Horses and zebras are similar, but are they similar enough to crossbreed?
Can a zebra be bred with a horse?
Zebras and horses can most certainly breed. For example, a zorse is what you get when you mix a mare (female horse) and a male zebra. They’re also known as zebroids, a more general term for a horse-zebra mix.
Animal breeders often experiment with breeding similar species in their care, sometimes for specific reasons, and sometimes it happens by accident. Zebra-horse hybrids may be one of the more common crossbreeds you may see.
Horses and zebras are from the same Equus family, so crossbreeding them successfully isn’t as surprising. Breeding them together is sort of like some of the recent dog breed combinations with possible hypoallergenic benefits.
The only issue is, however, that there aren’t many practical applications for breeding horses and zebra.
While horses are relatively common in the United States, zebras are typically only found in zoos because they’re not native to this continent. Many known zebroid animals are believed to be in Africa, where it’s much easier to see zebras.
Here’s some helpful information about what you get when you breed a zebra with a horse and other interesting zebroid facts.
Reasons to Breed Zebras With Horses
Horse and zebra crossbreeds date back hundreds of years.
According to some sources, people first tried to breed zebras and horses to make smaller versions of horses that were easier to ride.
In addition, zebras are stronger and have more stamina than horses relative to their size, so the thinking was that crossbreeding would produce a durable animal that was easy to train and fun to ride.
Zebras are also much more disease-resistant, particularly in parts of Africa where fly-borne diseases are common. By breeding horses with zebras, farmers and other people who used horses hoped that zebroids were the answer.
Using Zebroids as Pack Animals
Zebroids are still relatively common in Africa: It’s possible to encounter them on the continent versus being very rare here in the United States.
Their strength allows them to carry a lot of weight long distances without getting tired or sick.
People also ride zebroids. Riding zebras is possible, but they aren’t as comfortable as zebroids.
When a horse is bred with a zebra, the animal takes on more shape characteristics from the horse, making it a smoother ride than a purebred zebra.
So, what does a zebroid look like? What makes it different than a horse or a zebra?
Like other breeding programs, breeders aim to keep as many positive characteristics as possible and weed out any unfavorable traits in each new generation.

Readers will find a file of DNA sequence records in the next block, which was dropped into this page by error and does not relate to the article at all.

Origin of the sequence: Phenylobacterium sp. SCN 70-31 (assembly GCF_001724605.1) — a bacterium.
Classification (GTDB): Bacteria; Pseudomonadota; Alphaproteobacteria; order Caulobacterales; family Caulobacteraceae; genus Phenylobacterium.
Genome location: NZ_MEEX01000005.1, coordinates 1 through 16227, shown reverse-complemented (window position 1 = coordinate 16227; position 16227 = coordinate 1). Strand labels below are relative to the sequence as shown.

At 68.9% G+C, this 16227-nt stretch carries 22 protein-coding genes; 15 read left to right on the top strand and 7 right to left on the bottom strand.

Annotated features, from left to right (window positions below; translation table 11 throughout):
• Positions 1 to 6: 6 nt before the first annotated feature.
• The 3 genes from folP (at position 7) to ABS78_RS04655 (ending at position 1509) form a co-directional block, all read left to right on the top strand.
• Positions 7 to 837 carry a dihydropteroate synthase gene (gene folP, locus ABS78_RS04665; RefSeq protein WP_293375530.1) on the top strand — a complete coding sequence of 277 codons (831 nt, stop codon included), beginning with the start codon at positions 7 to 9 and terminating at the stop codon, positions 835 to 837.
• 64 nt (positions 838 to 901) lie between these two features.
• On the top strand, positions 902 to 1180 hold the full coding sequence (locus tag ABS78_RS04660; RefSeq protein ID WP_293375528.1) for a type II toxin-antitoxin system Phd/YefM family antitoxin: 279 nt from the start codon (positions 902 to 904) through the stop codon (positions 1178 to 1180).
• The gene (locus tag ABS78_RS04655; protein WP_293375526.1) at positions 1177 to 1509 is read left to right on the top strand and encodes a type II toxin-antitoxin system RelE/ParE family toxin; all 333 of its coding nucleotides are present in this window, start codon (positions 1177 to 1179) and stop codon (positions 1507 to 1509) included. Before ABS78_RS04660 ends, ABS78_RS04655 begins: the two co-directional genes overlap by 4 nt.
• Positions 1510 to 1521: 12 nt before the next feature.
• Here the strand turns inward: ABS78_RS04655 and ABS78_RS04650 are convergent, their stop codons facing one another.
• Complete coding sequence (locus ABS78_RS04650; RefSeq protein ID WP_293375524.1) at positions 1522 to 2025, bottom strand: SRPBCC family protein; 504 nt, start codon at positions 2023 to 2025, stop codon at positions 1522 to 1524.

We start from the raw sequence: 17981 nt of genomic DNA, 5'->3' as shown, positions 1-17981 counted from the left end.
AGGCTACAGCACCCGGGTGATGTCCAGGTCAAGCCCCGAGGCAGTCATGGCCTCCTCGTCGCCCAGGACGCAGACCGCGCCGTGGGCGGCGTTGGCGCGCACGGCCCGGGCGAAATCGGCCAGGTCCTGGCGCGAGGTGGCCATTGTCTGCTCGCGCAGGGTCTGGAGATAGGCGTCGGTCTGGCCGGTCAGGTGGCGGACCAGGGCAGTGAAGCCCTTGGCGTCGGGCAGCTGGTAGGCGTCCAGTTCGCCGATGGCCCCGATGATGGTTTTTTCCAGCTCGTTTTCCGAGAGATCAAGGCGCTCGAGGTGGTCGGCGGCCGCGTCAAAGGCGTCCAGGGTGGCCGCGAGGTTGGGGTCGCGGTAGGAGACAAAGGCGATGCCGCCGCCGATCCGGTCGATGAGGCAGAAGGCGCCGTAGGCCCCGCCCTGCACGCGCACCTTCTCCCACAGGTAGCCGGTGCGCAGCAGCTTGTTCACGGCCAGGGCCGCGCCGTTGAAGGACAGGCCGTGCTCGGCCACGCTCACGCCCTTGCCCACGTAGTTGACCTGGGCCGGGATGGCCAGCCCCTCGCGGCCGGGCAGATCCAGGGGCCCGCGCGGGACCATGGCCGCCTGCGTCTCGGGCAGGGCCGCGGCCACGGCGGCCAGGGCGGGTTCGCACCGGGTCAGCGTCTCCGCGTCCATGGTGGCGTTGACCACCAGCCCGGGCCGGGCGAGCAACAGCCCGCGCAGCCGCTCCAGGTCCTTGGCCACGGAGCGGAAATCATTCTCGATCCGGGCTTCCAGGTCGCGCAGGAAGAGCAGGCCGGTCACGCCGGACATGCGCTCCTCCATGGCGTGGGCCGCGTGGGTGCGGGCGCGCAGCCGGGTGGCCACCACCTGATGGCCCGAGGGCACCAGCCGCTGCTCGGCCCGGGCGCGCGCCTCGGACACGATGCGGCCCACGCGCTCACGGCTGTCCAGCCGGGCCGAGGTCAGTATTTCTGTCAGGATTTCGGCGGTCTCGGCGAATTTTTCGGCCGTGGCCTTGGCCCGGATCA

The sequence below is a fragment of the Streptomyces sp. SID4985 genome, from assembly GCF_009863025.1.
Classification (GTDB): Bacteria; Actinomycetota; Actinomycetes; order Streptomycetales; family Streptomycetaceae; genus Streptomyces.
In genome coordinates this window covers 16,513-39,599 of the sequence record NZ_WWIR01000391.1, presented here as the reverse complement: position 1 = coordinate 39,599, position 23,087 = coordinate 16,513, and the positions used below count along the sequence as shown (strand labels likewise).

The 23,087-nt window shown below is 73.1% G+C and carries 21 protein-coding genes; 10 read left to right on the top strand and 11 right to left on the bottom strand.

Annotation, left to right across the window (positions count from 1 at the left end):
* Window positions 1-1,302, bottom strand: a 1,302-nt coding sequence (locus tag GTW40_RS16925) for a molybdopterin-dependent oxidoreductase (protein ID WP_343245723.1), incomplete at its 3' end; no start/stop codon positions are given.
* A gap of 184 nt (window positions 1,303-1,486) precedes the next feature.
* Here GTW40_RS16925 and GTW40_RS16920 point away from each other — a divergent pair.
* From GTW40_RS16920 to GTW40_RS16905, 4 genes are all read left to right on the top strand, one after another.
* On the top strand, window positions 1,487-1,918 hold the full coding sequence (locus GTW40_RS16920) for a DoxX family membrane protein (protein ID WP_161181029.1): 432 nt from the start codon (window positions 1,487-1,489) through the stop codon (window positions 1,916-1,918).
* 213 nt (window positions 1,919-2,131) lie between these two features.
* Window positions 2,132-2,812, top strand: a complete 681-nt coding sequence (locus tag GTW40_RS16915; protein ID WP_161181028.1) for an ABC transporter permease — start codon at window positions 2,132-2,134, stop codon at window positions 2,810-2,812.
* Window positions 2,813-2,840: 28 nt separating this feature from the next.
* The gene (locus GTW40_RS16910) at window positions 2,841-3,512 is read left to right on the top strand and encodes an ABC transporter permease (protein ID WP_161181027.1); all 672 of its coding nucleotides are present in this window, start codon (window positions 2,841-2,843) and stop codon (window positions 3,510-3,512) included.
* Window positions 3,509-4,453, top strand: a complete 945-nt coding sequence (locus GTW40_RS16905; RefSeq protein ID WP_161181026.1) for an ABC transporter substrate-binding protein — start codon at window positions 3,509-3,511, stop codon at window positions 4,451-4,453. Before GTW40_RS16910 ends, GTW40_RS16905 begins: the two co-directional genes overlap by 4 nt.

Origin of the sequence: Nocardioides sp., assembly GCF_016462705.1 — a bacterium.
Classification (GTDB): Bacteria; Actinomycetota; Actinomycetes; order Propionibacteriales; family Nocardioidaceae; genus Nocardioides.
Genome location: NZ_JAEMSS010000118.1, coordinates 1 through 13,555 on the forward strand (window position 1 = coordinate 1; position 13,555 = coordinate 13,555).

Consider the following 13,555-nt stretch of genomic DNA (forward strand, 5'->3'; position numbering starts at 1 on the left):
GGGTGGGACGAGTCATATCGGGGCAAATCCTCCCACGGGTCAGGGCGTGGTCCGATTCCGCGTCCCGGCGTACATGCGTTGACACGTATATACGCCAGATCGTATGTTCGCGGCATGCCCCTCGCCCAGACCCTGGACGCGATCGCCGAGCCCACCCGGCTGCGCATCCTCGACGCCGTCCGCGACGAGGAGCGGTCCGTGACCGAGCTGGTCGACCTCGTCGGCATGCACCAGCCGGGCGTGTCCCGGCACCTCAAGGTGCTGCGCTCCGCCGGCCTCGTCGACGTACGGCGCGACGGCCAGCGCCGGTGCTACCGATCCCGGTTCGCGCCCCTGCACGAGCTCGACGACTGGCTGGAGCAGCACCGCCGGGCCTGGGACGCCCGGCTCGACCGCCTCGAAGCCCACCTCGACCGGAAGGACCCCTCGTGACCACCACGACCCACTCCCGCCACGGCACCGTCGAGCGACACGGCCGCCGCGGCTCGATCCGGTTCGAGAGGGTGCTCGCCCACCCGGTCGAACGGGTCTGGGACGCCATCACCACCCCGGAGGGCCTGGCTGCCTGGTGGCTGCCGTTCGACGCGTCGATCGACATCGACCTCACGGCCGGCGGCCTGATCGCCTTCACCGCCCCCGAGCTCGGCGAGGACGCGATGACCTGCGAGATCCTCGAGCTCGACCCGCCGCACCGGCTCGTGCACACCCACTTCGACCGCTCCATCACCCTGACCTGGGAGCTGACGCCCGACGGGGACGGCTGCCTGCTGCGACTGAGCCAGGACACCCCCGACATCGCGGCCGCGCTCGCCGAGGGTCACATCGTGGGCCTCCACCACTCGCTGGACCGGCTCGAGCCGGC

With zebroids, modern mixes are smaller than horses but have horse shapes to make them comfortable to ride.
In addition, they’re smaller, so they’re easier to mount or load with packs compared to a regular horse.
Zebroids have short coats with stripes that make them stand out.
A zebroid’s coat is coarse to withstand harsher weather conditions and tends to be darker than your average zebra’s. They’re often dark brown or gray, even where they have stripes on their bodies.
Zebroids are typically flighty like their zebra relatives.
These instincts evolved from spending thousands of years avoiding African predators, so the instinct to run when threatened or shy away from uncertain situations is deeply ingrained.
Do Zebroids Have Stripes?
As far as the characteristic stripes go, zebroids vary greatly.
Many zebroids have striped heads and hindquarters. Their mid-sections look more like a horse’s, and the color and coat will depend on the father’s or mother’s.
Other times, however, you’ll see zebroids that look like a horse, but the bottom half of their legs are covered in white and black stripes like zebras. The different patterns are one of the unique things about zebroids.
Zebroids and Mules
Zebroids are similar to mules in that they are typically born sterile.
A mule, which is a mix between a horse and a donkey, cannot have offspring of its own. The same goes for zebroids.
In addition to sterile offspring, captivity is another challenge to successful zebroid breeding. Breeders have a very hard time breeding certain types of zebras in captivity.
So, despite the potential benefits, breeding zebroids isn’t common because it’s so difficult, and successful cases can’t produce future offspring.
Zebroids Are Stubborn
You’ve probably heard the phrase, “stubborn as a mule.” Well, zebroids are no different. You get many stubborn personality traits from zebras, and you also have to deal with their flight instinct.
In addition, they don’t train as easily as horses, which makes breeding them less useful.
Why Do People Breed Zebroids Today?
Today, virtually all zebroids in the United States are pets.
People crossbreed zebras with horses to see what they’ll look like when they come out.
You’ll find a lot of zebroids on homesteads or small farms that keep animals like these as pets.
The zebra part of their personality is usually very strong, so don’t expect them to be as docile or as eager to please as a good horse.
However, with time you can train your zebroid for riding and other fun activities. Of course, it all depends on how much work you’re willing to put in and the general temperament of the animal.
Hopefully, this article gives you some useful information about zebroids and why people have them today!
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